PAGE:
My Week: Matt Dickinson

We find out what The Times’ Matt Dickinson got up to during a week that took him to Spain and El Clasico.

Monday December 5
Monday morning. Column day. Some Mondays you wake up with a few scratchy thoughts and a dauntingly empty page to fill. Thankfully this is not one of them. Today Platini gets it, with both barrels. Load, aim, fire…

The decision to award the 2022 World Cup to Qatar is far and away the most outrageous and illogical in my time covering sport. I remember visiting Doha before the vote and laughing out loud at the idea that a World Cup could come to this tiny Emirate where people die either of boredom or heatstroke.

For Michel Platini to have voted for Qatar will forever compromise him and he’s been blathering about it again. One of the easier columns I’ve had to write. And I suspect it won’t be the last time I return to that subject. Only 10 years of campaigning left….

In between writing that column, it’s a drive to Gerrard’s Cross to meet Chrissie Wellington, Britain’s four-time world champion at Ironman. Chrissie is a great interviewee; bright, robust with plenty to say, especially about the BBC SPOTY furore. Quite understandably, she is angry about the absence of a woman on the shortlist and even more so at the failure to have any women on the voting panel. It’s a huge cock-up by the BBC.

Tuesday December 6
Write up the Wellington piece, all 1700 words of it. Again, one of those articles that flows easily (I wish they were all like that) because there is a newsy issue and so many great quotes, from her
disdain for Gary Lineker over the SPOTY row to her explanation of how on earth you keep going for more than eight hours in an Ironman. And then there’s the stuff about how you make emergency toilet stops but you probably don’t need that here…

Head to Chelsea against Valencia in the Champions League. I’m at Stamford Bridge as the feature writer which means having to engage brain before kick-off about likely themes. Thankfully Didier Drogba, a walking melodrama, is in the mood, scoring twice, setting up another. It’s a great win for Chelsea though eyebrows are raised in the media room afterwards when Andre Villas-Boas says that the win is a “slap in the face” for his critics. Steady on, AVB.

Wednesday December 7
It’s a train to Manchester for City against Bayern Munich. It isn’t a bad game, and there’s a tale to be written because, for all the squillions spent by City’s Arab owners, they are heading out of the Champions League. But occasionally you know that you are not where the real action is taking place and the news that Basle have taken the lead against United confirms it.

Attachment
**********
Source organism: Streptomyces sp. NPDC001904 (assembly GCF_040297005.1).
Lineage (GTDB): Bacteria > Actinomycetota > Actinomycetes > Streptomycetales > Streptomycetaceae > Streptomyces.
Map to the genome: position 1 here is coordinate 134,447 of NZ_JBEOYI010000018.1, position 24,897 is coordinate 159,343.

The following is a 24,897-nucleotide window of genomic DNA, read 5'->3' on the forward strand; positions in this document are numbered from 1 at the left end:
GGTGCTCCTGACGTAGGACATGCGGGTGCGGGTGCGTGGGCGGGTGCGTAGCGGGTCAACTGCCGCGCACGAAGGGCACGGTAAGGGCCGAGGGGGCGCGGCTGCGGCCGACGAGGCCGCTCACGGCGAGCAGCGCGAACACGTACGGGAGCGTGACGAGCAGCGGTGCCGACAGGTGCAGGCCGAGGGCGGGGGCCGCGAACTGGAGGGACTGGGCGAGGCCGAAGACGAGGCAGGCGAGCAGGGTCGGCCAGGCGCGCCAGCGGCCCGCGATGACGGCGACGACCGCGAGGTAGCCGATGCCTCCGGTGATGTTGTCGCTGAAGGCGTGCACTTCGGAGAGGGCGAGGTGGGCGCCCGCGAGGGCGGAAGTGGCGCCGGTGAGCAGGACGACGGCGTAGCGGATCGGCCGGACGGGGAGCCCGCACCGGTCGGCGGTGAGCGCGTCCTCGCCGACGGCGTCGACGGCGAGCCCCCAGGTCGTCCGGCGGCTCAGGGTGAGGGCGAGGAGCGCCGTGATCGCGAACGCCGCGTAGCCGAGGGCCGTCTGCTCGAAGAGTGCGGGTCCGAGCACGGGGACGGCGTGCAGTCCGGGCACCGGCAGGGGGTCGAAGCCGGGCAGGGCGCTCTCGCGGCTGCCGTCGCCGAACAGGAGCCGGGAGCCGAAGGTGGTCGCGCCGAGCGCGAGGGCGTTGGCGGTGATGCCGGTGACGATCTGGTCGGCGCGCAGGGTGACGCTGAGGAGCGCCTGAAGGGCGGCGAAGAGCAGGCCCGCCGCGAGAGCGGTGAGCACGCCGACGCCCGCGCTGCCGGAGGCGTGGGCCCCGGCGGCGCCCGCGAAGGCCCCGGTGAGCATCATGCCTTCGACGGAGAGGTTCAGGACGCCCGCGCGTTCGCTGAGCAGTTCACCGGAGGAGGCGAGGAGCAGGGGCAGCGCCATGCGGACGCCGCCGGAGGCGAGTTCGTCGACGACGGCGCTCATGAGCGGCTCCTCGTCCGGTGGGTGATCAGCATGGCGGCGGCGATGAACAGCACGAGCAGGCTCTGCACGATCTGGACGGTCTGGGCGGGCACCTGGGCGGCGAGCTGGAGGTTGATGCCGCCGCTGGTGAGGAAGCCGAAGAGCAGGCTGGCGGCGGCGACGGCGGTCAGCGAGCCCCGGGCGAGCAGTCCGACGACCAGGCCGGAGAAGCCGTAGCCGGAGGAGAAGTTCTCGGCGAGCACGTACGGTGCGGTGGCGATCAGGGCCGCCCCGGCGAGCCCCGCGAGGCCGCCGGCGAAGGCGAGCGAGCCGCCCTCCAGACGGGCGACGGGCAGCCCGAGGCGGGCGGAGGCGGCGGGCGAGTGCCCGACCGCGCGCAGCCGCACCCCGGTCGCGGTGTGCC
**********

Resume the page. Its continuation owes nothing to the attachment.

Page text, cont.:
City and United are dumped in the Europa League and suddenly we are all looking up when the final of that competition will be played (May 9) and where (Bucharest). Thursday nights just got busier.

Thursday December 8
Day off which means travelling back from Manchester, making various phone calls, tweeting (which remains annoyingly addictive even on the days when you despair at the abuse) and researching a book. This is a job which easily expands to fill all the hours in the day.

Friday December 9
Up at 5am for a flight to Madrid to preview the clasico. It’s going to be my fourth clasico of 2011. The first three have produced nine goals (four for Messi), five red cards (plus Mourinho dismissed), two mass brawls and enough fireworks to mark a new Millennium. So here’s hoping.

Plane is delayed by an hour and a half so land in Madrid, sprint through the airboard, dive into a taxi, dash to the training ground and….. Jose isn’t turning up. Not really a surprise given that he’s been on best behaviour since the eye-poking at the Super Cup. But disappointing nevertheless. Aitor Karanka, his assistant, is not a man who is going to sell newspapers.

Dinner in Madrid with Marc Aspland, the best sports photographer in the business, Sid Lowe of the Guardian and Guillem Balague. Perhaps a little too much Rioja consumed.

Saturday December 10
El Clasico. The biggest club game in the world. Not a bad climax to a busy week. There’s a mad scrum outside the Bernabeu as I’m walking around. Rafael Nadal has just arrived. This is a game that everyone wants to see.

A goal for Real after 23 seconds sets up a great night of football. If Cristiano Ronaldo wasn’t in abject form, perhaps it might have been different but Barcelona hold their nerve, trust in their possession game and eventually dominate a match they might have won by more than 3-1 to leapfrog Real at the top of La Primera Liga. Mourinho talks afterwards about bad luck but even he must know, deep down, that Real have been comprehensively outplayed. A short piece for online is my only requirement so I can enjoy the spectacle.

Sunday December 11
Fly home. Write up 1000 words of Clasico report. Someone has seen that I’ve been to the Bernabeu and tweeted “you have a great job”. After a week like that, I wouldn’t dream of disagreeing.

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